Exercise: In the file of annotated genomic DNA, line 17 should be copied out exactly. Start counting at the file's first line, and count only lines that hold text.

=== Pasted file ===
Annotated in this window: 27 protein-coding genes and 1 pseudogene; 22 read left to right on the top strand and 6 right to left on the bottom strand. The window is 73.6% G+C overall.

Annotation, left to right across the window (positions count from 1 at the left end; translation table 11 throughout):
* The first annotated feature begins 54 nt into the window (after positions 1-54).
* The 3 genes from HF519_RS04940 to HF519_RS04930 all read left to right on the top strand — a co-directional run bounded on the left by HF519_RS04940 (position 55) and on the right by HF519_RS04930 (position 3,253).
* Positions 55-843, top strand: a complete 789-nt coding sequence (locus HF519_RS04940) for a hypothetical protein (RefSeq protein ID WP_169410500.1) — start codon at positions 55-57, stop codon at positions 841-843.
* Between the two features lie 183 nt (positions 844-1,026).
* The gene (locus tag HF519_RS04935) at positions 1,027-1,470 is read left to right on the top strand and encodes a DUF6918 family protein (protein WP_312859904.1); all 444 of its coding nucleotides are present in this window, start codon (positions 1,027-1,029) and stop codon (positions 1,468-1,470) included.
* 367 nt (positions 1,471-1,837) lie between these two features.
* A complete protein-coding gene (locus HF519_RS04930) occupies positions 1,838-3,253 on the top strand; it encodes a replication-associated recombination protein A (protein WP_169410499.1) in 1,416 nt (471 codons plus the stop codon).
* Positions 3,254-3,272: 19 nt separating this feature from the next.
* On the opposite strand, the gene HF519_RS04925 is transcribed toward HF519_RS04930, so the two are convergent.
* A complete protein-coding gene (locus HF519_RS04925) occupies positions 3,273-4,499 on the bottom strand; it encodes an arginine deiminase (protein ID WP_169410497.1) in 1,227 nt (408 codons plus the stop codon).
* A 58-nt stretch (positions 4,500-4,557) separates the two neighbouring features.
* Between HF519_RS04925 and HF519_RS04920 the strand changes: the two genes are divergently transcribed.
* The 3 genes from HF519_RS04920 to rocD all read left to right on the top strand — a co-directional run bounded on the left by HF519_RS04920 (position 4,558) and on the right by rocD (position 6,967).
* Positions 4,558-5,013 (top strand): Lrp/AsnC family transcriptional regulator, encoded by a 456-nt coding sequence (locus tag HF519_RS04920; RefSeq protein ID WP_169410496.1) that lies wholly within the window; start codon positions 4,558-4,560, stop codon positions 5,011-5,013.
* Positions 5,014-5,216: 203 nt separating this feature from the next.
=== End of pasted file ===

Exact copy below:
* Positions 5,014-5,216: 203 nt separating this feature from the next.